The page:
Dan Carter's place in New Zealand, and world, rugby history is assured.
Dan Carter – My Story as told to Duncan Grieve, Upstart Press
A two-time World Cup winner, the leading scorer in Test matches and the complete first five-eighths, running, kicking, passing and defendinghe had it all and, after a superb final World Cup, he left an indelible reminder of his class to be forever remembered at the click of a button in this YouTube age.
Part of his story will also be remembered as a result of his publishing liaison with Duncan Grieve in 'Dan Carter – My Story'.
This book serves as a timely reminder that no matter how gifted, how skilful, how successful a player may be in terms of rewards from the game, there is no replacement for hard work.
It is all too easy in the life of instant gratification that has now beset the world to believe that anyone of the afore-mentioned qualities would be sufficient to achieve a career of brilliance. Wrong.
It takes plenty of work and effort and that is without taking into account the vicissitudes that can be thrown in along the way like injury, self doubt and frustration that as you get older things don't recover quite so quickly.
All have been part of Carter's career and he talks about those moments in an engaging manner which nonetheless makes the point emphatically.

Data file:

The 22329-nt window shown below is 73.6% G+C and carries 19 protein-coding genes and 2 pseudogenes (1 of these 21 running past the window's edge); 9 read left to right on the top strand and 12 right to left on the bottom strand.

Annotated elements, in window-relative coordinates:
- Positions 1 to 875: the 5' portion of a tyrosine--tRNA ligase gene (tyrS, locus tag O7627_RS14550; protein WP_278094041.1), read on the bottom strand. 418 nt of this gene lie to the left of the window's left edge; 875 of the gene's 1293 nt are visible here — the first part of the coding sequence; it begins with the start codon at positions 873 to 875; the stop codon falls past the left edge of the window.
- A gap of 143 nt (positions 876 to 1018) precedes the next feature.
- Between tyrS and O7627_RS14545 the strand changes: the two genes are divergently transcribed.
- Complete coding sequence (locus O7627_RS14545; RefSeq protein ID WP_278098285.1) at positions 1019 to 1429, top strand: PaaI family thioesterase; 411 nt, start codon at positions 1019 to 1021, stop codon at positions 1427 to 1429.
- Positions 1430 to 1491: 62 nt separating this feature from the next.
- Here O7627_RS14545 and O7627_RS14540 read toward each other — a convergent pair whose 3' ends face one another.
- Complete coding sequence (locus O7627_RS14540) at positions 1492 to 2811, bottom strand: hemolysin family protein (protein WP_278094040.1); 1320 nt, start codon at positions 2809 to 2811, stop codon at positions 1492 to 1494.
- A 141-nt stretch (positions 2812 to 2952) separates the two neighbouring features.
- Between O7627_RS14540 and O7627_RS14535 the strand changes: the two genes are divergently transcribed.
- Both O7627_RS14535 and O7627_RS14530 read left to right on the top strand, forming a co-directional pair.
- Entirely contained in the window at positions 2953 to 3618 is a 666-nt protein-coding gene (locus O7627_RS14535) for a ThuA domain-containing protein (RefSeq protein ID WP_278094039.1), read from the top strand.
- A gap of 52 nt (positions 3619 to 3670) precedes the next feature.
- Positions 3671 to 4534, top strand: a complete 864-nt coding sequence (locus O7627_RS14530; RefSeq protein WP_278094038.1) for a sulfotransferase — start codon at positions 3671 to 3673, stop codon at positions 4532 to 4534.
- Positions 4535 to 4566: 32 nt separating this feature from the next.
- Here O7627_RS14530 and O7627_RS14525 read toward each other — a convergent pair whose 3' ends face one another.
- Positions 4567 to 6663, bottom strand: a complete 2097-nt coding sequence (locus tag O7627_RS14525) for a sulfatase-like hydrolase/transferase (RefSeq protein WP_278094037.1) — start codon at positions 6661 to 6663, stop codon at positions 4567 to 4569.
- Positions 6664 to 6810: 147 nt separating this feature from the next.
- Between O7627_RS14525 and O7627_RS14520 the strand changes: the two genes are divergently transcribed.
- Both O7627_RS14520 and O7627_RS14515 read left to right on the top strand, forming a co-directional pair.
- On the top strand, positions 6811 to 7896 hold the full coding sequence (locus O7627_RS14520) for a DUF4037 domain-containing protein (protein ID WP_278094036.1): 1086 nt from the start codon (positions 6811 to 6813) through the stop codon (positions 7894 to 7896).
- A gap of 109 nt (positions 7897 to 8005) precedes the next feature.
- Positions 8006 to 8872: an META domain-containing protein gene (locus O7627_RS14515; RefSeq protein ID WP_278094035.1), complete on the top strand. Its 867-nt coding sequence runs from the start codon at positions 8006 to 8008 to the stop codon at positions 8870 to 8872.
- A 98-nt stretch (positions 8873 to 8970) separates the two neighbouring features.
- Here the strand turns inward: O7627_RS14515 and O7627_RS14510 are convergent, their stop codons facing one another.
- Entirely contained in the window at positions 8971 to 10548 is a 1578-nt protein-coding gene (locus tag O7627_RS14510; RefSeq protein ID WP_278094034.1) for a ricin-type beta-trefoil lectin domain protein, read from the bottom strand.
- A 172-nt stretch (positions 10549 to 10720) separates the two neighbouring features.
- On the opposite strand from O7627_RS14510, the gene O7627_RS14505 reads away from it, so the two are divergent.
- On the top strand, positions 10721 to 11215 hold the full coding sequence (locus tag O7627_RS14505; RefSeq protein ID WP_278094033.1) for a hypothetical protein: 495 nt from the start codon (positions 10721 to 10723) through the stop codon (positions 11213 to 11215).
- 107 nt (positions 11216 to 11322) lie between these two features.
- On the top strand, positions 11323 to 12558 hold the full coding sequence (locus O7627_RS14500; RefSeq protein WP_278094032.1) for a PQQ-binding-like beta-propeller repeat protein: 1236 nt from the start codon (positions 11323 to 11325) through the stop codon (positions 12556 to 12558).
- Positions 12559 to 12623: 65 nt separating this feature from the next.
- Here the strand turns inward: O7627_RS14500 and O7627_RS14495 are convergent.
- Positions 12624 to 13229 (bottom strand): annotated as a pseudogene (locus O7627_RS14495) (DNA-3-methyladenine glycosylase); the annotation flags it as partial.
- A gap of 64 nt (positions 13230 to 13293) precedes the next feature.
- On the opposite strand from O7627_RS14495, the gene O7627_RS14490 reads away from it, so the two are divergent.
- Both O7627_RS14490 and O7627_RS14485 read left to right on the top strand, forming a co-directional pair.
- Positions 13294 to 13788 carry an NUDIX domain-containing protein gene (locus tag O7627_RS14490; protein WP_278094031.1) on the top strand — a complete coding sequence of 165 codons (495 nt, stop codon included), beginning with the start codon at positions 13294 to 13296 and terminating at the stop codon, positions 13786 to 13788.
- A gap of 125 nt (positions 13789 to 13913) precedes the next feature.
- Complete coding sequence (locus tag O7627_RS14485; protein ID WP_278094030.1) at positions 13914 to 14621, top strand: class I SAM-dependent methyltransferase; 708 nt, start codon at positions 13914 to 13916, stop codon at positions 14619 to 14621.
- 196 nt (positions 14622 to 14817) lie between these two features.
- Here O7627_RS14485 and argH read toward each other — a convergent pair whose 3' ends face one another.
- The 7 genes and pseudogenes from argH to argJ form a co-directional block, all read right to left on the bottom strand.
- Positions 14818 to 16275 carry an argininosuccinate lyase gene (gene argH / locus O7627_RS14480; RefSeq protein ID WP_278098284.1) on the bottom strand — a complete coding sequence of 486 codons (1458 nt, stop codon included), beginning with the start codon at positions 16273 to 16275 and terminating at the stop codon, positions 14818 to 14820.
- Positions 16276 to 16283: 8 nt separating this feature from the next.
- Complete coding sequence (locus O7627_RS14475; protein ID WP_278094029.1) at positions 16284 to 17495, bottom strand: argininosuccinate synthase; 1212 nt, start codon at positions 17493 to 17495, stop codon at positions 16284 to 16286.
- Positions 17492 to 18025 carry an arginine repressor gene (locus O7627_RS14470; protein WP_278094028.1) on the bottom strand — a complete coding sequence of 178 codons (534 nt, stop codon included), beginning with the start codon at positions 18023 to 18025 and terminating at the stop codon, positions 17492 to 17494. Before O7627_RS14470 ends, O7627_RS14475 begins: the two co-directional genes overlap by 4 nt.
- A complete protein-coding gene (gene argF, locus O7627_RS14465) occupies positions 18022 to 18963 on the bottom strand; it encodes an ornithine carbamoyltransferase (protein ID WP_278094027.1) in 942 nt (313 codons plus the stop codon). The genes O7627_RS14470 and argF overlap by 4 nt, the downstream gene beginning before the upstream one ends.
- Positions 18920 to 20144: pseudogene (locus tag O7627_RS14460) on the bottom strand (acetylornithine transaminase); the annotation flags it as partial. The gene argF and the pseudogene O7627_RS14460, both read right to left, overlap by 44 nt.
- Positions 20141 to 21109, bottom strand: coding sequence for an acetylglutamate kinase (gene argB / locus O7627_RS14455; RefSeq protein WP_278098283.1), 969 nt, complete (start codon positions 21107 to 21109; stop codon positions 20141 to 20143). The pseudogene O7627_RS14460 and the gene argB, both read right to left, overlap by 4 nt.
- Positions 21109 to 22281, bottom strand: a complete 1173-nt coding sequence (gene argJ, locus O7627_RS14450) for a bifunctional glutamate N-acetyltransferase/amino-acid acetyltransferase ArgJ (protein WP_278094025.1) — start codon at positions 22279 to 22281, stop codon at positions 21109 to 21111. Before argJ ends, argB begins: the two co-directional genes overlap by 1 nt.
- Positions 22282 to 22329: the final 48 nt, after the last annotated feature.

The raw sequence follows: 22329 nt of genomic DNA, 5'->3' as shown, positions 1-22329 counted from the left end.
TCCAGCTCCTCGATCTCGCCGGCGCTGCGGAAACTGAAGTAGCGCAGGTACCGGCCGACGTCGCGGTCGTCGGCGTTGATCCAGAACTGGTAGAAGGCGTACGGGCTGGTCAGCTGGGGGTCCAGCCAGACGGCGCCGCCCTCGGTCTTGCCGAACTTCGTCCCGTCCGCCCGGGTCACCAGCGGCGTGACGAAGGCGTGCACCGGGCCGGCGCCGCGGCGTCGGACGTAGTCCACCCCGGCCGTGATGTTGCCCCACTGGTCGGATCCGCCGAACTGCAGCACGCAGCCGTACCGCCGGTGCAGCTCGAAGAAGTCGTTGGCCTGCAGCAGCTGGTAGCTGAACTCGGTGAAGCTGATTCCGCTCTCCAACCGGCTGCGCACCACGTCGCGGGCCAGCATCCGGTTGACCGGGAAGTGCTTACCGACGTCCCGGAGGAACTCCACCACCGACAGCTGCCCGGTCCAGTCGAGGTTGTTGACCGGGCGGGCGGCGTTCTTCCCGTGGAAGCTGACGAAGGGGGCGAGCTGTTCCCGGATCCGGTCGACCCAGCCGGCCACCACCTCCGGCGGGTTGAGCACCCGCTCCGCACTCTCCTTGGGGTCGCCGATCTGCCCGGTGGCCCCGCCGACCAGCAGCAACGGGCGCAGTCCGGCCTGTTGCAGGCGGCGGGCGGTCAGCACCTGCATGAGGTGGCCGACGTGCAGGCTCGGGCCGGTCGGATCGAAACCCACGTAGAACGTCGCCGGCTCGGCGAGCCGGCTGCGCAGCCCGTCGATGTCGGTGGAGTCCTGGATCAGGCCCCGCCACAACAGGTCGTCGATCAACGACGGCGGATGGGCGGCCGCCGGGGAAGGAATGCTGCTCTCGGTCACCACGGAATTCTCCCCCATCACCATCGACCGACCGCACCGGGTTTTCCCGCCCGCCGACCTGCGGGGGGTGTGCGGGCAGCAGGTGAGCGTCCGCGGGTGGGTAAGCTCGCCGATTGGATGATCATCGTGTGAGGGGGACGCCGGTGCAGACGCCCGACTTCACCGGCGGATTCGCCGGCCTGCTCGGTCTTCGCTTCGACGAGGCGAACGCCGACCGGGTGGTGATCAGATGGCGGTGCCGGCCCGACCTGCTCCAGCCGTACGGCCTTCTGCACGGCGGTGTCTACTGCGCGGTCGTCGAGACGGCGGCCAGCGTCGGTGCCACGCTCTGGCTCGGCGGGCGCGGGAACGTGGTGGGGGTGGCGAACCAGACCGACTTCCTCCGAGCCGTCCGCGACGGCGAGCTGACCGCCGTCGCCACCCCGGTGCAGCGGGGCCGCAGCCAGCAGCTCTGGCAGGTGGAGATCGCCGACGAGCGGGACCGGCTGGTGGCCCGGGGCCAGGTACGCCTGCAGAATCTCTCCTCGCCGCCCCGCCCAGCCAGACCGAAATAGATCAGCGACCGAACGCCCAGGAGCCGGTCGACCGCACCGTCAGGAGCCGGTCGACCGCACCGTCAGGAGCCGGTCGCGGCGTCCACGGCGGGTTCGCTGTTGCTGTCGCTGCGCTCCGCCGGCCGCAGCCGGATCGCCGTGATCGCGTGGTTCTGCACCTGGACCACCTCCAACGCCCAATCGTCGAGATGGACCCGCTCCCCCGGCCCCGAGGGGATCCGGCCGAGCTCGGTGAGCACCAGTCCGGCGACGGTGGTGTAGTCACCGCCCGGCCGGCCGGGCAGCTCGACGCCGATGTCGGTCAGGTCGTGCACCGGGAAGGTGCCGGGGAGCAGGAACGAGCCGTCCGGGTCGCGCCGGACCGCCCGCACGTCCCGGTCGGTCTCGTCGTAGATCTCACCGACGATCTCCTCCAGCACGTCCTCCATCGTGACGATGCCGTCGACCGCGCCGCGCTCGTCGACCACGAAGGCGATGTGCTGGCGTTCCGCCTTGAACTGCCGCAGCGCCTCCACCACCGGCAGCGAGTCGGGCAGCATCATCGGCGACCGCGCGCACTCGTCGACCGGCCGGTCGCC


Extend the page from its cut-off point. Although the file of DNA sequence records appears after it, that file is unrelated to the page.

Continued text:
Too often New Zealand rugby fans expect a player possessing the ability to turn on brilliance, as Carter could do, at the drop of a hat. It has been fodder for talkback radio hosts for yonks. They asked why if he could do it in some games why couldn't he do it in others?
Oh that it were so easy.
It is a fact for every glimpse of class a player reveals, it is analysed, scrutinised, dissected, bisected and broken down to the nth degree by opposition analysts. Life becomes so much tougher.
But rugby is a game that offers ways of containing the attention of opposing defences and allowing class to flourish.
For those who had written Carter off ahead of the 2015 season, especially with rivals lining up to potentially claim his place in an All Blacks backline, his innate class enabled him to not only meet that challenge, but to raise the bar ever higher.
It is difficult to imagine a way in which a player could leave a betterimpression for rugby eternity than what Carter achieved through the play-offs stages of the 2015 World Cup. Possibly only the efforts of team-mate and skipper Richie McCaw, under his own scrutiny and pressure in the loose forwards from Australia, come close.
There is some tittle-tattle in the book, the punch-up in Johannesburg with the New Zealand Colts, the taxi ride to London with some team-mates on the 2005 northern tour and a failed business venture, but Carter is not one for generally getting too involved in this sort of carry-on and the book is more about the development and sustenance of a career that provided so much.
It is interspersed with some diary moments of strategic points through the last two years.